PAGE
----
CSS grid-template

The CSS grid-template property is a shorthand property for setting the grid tracks and named grid areas.

If your browser supports CSS grids, the above example should look like this:

Screenshot of a grid created with the 'grid-template' property.

The grid-template property sets the grid-template-rows, grid-template-columns, and grid-template-areas properties. This can be a convenient way to set those properties without having to type out each property name.

Here's an explanation of how grid-template is used in the above example.

The grid-template property sets the rows and columns, separated by a forward slash. In this example the first row is 20vh, the second is 1fr, and the third is 20vh. The first column is 15vw, the second column is 1fr, and the third column is 10vw.

The vh and vw units are length units that represent 1% of the viewport's height (for vh) or width (for vw).

The fr unit represents a fraction of the free space in the grid container. It is referred to as a flexible length or simply flex.

Using the "ASCII art" Syntax

The grid-template-areas property allows you to define the template areas using a kind of "ASCII art" syntax. This makes it extremely easy to visualize your grid, as the ASCII art represents exactly how the grid is laid out.

Seeing as grid-template-areas is one of the properties covered by the grid-template property, you can provide the ASCII art straight to the grid-template property.

The way it works is, you create a text-based grid using named grid areas. If a grid area is wider or taller than others, you simply repeat that name across (or down) the grid.

The named grid areas are provided as a series of strings, each one representing a different row.

Like this:

Here's a working example:

The above code results in the following grid:

Screenshot of a grid created using the ASCII art method.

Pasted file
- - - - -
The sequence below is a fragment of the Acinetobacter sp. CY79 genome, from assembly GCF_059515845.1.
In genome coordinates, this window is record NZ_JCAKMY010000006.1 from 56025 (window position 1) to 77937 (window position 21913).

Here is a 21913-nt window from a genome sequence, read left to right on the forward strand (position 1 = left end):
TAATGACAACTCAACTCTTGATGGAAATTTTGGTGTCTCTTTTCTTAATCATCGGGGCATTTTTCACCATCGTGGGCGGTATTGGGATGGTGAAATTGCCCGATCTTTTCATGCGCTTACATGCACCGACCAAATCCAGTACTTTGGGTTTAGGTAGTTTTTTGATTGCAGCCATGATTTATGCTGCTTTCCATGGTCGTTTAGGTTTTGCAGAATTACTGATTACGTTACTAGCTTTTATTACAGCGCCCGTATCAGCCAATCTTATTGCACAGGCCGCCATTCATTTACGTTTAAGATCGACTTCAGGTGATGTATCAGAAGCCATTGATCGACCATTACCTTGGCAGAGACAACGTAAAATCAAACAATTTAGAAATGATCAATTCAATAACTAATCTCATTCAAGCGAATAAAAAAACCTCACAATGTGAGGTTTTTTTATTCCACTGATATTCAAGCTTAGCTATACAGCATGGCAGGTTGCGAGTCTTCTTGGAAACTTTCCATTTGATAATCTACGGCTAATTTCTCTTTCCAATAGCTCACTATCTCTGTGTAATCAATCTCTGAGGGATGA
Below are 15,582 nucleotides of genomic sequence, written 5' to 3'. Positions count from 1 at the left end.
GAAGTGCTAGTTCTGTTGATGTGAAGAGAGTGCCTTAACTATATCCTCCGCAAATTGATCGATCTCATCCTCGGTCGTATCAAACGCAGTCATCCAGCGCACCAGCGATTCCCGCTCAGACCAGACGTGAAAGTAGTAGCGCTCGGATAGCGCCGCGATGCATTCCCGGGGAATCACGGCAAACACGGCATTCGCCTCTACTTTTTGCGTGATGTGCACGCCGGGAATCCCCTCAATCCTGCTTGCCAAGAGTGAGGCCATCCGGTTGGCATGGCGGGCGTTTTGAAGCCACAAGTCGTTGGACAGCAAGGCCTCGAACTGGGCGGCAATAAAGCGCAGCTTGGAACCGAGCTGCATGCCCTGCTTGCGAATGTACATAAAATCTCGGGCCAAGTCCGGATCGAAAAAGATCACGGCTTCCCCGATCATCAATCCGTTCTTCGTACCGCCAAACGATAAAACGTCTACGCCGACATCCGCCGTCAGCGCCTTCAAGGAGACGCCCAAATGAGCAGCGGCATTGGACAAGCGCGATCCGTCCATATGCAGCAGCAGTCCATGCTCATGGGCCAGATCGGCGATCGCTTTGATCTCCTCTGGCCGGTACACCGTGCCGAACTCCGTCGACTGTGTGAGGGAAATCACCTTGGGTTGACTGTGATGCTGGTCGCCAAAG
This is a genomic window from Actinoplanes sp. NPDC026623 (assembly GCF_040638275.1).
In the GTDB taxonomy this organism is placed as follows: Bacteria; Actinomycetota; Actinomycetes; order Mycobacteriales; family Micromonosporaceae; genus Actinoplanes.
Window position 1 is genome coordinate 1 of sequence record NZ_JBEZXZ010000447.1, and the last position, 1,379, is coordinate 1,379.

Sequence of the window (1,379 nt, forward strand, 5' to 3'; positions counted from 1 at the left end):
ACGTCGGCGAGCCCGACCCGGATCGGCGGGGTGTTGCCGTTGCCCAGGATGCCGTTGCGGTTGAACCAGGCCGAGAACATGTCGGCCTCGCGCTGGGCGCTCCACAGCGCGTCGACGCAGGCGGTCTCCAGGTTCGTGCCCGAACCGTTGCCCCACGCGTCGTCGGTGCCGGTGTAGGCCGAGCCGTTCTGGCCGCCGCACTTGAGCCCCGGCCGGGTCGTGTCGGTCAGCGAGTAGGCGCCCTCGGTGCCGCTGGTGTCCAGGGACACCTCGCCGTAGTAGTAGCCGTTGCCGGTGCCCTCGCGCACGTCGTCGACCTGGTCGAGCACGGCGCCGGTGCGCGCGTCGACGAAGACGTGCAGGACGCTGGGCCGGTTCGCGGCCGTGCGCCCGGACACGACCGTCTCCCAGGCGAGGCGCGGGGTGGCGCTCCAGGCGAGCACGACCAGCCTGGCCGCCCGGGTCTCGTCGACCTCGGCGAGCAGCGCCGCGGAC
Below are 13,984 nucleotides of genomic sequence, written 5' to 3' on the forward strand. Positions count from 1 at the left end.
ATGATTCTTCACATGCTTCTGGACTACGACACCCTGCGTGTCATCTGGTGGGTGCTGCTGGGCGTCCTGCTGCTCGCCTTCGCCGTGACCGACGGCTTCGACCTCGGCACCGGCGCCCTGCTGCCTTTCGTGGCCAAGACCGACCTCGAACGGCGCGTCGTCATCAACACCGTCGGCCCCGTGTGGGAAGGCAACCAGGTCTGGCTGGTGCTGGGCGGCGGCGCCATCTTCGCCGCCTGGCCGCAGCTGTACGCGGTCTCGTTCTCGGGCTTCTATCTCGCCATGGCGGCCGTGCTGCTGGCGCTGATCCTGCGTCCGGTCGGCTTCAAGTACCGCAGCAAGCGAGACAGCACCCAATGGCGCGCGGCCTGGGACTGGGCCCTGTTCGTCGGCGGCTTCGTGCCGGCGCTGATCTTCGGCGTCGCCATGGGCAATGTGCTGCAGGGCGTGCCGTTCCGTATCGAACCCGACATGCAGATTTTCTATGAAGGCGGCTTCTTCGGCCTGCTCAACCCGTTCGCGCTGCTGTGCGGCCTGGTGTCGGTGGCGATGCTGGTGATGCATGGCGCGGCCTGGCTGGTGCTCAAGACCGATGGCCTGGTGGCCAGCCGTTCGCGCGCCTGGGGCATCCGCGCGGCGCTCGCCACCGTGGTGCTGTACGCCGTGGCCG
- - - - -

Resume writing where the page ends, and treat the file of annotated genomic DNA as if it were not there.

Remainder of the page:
This grid could be used as a basis for a three-column website. Grid layout makes it easy to change the column orders if required.

Named Lines

You can also modify the above example to use named lines, like this:

Named lines can make the grid easier to understand, as you can provide meaningful names to all of the lines in the grid.

Named lines can be either explicit or implicit.

Named lines are specified using a custom-ident value (a user defined identifier).


Here's the official syntax of the grid-template property:


Possible Values

Sets all three properties to their initial values (none).
'grid-template-rows' / 'grid-template-columns'

Sets the grid-template-rows and grid-template-columns properties to the specified values, and sets the grid-template-areas property to none.

[ line-names? string track-size? line-names? ]+ [ / explicit-track-list ]?

This syntax allows you to specify the line names, track sizes, and grid areas within the respective lines. Like this:

The line-names can be specified by using a custom-ident value.

The string specifies the named grid areas.

The track-size specifies the size of the track.

In addition, all CSS properties also accept the following CSS-wide keyword values as the sole component of their property value:

Represents the value specified as the property's initial value.
Represents the computed value of the property on the element's parent.
This value acts as either inherit or initial, depending on whether the property is inherited or not. In other words, it sets all properties to their parent value if they are inheritable or to their initial value if not inheritable.

Basic Property Information

Initial Value
As each of the properties of the shorthand. These are:
Applies To
Grid containers
No (i.e. none of the shorthand properties are inherited)
Animation type
Discrete (see example)

CSS Specifications

Browser Support

The following table provided by Caniuse.com shows the level of browser support for this feature.

Vendor Prefixes

For maximum browser compatibility many web developers add browser-specific properties by using extensions such as -webkit- for Safari, Google Chrome, and Opera (newer versions), -ms- for Internet Explorer, -moz- for Firefox, -o- for older versions of Opera etc. As with any CSS property, if a browser doesn't support a proprietary extension, it will simply ignore it.

This practice is not recommended by the W3C, however in many cases, the only way you can test a property is to include the CSS extension that is compatible with your browser.

The major browser manufacturers generally strive to adhere to the W3C specifications, and when they support a non-prefixed property, they typically remove the prefixed version. Also, W3C advises vendors to remove their prefixes for properties that reach Candidate Recommendation status.

Many developers use Autoprefixer, which is a postprocessor for CSS. Autoprefixer automatically adds vendor prefixes to your CSS so that you don't need to. It also removes old, unnecessary prefixes from your CSS.

You can also use Autoprefixer with preprocessors such as Less and Sass.